For the past several years, I have done a directed drawing lesson with my students as their parent Christmas gifts. The children paint their drawings with watercolors and I frame the completed art projects in inexpensive frames from the dollar store before wrapping them up and sending them home. I have created the same Christmas tree paintings with my students for a few years in a row, so this year I created a modified version of that drawing – one with a few presents added under the tree.
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Launching this art project always takes a little time. The children spend a few days practicing the drawing on personal whiteboards. I give a “drawing lesson” on my whiteboard and the children attempt to follow the steps on their own boards. This is a great opportunity for my kindergarten students to experiment with proper proportions and build their confidence. I have a firm “no erasing allowed” rule when we do the actual drawing and it's important for my students to practice and experiment with the shapes and sizes a few times before creating the final project.
When it is time for the final draft, I hand each child a 6.5″ x 9″ piece of white cardstock. I trim an inch from each side of the paper ahead of time so that I can mount it onto a piece of colored cardstock (in this case black cardstock) to give the painting a little extra pop.
Just like the drawing lessons, I guide students step by step through the process of creating their final drawing. The children all draw with a pencil, then trace over all of their pencil lines with black crayon. This adds a bold touch to the artwork, and the wax serves as a natural barrier to prevent the watercolor paints from bleeding into each other. I encourage the children to push down kind of hard with the crayon while they trace.
Once all of the lines have been traced, we are ready to paint! We add watercolors as a whole group and I give step by step directions. In this case, we started with red to paint all of the ribbons and stockings. From there, we added green paint on the Christmas tree and painted the walls yellow.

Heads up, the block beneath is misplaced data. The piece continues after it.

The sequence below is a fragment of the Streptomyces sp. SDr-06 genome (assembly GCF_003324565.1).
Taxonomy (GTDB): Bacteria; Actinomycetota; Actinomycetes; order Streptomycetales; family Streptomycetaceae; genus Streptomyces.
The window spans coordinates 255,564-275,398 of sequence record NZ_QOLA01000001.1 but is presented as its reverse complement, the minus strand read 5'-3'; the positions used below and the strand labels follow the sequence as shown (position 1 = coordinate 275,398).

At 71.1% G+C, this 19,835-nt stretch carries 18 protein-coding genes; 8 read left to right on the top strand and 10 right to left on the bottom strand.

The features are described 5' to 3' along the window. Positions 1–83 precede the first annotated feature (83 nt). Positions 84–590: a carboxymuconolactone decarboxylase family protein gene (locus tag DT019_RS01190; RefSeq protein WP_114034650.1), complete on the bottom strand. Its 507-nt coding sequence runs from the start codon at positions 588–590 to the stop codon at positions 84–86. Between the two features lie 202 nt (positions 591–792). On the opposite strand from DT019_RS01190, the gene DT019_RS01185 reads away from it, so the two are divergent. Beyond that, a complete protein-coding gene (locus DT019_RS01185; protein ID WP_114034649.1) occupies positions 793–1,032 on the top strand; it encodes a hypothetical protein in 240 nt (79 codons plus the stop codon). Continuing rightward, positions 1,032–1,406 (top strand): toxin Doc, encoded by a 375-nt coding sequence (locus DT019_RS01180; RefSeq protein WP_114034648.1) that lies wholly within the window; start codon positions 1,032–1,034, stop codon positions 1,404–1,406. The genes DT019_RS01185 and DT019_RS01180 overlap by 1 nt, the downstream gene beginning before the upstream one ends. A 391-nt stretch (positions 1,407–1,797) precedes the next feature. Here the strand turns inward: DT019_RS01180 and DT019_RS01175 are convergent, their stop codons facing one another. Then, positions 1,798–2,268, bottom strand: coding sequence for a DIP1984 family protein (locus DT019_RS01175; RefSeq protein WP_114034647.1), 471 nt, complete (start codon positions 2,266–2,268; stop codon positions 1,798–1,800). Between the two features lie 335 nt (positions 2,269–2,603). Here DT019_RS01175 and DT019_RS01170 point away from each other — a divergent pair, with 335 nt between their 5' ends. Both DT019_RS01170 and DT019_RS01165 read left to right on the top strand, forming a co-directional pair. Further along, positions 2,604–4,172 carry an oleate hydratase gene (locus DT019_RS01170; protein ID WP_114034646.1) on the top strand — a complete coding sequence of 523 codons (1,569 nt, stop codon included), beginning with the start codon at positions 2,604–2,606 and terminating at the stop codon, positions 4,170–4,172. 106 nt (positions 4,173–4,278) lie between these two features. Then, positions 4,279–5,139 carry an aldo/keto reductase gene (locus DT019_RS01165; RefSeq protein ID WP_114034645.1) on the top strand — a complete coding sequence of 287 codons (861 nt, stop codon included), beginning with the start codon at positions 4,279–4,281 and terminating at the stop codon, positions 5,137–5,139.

The gifts and ornaments on the tree were painted last. Students were able to select some of their own colors for these accents, but were still given guidance about which colors might look best. We painted the present that was the farthest away from the Christmas tree green and it was a great moment to introduce the artistic concept of balancing colors.
Once the paintings were complete and had adequate time to dry, I used spray adhesive to mount each painting onto an 8.5×11″ piece of black cardstock. Then, each mounted painting was placed inside of a frame and ready to gift wrap. I usually shop for frames at the dollar store, but a classroom parent donated these clear acrylic frames for the class.
I love how stunning each child's painting turned out, my students loved the chance to be an artist, and I am certain that their parents will treasure the artwork for many years to come!
This year's paintings aren't just beautiful… they are also the perfect compliment to Christmas parent gift paintings from previous years. If any of my students have an older sibling that created a watercolor Christmas tree in the past, this year's painting will look beautiful beside the first painting without appearing to be a copy.
More Kindercraze Holiday Ideas
If you are looking for more great ideas and projects for the holidays, you will love these posts. They feature festive projects ideas and fun moments from my own classroom. Click any image for more.